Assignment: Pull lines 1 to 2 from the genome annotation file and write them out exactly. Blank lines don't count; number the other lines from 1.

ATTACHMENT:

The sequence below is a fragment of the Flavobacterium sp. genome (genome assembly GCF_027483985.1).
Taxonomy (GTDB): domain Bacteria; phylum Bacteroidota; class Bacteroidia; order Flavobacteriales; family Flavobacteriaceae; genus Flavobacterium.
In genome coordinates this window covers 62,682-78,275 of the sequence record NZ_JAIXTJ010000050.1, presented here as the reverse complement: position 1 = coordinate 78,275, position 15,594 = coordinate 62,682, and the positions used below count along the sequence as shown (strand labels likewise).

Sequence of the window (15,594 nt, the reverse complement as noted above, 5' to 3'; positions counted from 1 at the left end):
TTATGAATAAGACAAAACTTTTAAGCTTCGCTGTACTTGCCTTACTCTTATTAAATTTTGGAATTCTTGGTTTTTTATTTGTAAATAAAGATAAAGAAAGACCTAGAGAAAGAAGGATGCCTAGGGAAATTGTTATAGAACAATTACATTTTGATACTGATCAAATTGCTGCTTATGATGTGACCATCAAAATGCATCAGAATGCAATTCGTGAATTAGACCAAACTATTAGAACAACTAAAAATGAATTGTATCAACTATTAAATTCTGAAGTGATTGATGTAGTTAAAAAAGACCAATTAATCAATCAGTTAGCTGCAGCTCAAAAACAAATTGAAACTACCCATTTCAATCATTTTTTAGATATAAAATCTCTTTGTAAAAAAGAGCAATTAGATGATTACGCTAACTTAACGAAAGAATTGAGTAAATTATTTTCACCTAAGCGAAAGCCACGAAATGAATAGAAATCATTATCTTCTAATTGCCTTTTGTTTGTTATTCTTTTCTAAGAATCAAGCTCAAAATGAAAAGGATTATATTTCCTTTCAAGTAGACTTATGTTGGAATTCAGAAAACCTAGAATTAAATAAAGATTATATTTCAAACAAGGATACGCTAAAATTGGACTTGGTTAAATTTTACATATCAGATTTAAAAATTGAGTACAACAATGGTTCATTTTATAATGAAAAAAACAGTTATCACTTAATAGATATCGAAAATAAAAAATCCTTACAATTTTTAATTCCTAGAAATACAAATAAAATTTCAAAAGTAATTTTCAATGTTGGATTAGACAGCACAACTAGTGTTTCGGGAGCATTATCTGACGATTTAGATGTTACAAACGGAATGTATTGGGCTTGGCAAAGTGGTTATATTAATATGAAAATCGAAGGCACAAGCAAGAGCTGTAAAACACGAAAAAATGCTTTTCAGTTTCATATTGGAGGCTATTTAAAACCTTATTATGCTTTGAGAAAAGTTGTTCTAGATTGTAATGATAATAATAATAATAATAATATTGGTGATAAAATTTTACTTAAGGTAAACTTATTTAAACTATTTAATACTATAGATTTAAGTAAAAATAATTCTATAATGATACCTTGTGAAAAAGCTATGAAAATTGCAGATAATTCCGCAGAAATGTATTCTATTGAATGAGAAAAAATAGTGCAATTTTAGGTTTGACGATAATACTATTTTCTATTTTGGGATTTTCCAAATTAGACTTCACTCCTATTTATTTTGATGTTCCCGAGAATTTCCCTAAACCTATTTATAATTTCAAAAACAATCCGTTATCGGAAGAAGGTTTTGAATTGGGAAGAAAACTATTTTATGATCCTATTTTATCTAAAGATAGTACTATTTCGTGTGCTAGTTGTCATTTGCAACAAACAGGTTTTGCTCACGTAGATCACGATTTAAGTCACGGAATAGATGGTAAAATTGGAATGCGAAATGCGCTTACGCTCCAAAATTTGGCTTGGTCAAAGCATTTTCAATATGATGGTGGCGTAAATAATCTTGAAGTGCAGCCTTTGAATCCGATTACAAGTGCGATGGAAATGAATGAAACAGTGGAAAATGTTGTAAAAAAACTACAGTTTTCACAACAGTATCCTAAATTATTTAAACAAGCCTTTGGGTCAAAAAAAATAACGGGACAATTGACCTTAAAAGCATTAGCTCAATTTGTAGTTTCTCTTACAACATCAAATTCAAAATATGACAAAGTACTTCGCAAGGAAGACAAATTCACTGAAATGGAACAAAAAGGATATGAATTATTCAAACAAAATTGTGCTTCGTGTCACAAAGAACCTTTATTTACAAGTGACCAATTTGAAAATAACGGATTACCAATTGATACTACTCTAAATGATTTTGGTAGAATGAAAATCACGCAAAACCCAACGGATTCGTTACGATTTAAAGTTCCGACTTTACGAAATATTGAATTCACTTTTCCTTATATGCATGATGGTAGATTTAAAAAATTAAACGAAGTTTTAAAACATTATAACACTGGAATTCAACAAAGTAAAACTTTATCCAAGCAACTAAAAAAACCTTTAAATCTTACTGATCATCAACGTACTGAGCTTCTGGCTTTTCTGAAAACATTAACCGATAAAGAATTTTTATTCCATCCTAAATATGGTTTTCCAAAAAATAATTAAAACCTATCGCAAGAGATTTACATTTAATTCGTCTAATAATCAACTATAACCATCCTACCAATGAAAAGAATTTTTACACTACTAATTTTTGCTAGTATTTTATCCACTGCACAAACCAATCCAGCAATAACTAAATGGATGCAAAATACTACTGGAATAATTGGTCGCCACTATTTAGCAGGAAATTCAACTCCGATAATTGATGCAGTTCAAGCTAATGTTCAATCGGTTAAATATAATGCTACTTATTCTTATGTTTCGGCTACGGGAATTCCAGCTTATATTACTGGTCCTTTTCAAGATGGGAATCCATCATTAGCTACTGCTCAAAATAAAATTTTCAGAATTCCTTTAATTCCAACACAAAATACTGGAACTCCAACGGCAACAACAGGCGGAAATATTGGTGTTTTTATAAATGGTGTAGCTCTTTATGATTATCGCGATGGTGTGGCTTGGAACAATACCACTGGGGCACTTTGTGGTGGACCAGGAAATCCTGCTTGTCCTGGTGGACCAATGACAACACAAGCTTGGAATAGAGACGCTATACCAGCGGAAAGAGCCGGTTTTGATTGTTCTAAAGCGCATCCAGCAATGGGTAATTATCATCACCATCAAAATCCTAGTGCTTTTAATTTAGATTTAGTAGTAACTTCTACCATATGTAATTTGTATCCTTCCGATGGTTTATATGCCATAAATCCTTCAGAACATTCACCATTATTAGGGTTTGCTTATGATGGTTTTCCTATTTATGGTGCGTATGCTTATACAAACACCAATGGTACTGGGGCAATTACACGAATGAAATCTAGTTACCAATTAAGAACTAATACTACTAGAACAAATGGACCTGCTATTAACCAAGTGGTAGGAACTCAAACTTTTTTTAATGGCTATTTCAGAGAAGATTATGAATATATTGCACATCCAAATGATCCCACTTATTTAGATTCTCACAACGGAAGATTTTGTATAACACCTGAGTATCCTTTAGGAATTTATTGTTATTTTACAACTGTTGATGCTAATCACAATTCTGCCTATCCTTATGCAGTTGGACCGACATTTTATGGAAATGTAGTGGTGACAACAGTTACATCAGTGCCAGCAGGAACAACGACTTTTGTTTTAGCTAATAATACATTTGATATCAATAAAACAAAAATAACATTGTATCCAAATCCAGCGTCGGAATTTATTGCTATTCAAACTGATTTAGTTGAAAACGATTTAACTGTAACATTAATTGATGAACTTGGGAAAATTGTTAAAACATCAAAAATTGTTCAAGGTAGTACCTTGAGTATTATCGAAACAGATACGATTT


The sequence below is a fragment of the Flavobacterium sp. genome (genome assembly GCF_027483985.1).
Taxonomy (GTDB): domain Bacteria; phylum Bacteroidota; class Bacteroidia; order Flavobacteriales; family Flavobacteriaceae; genus Flavobacterium.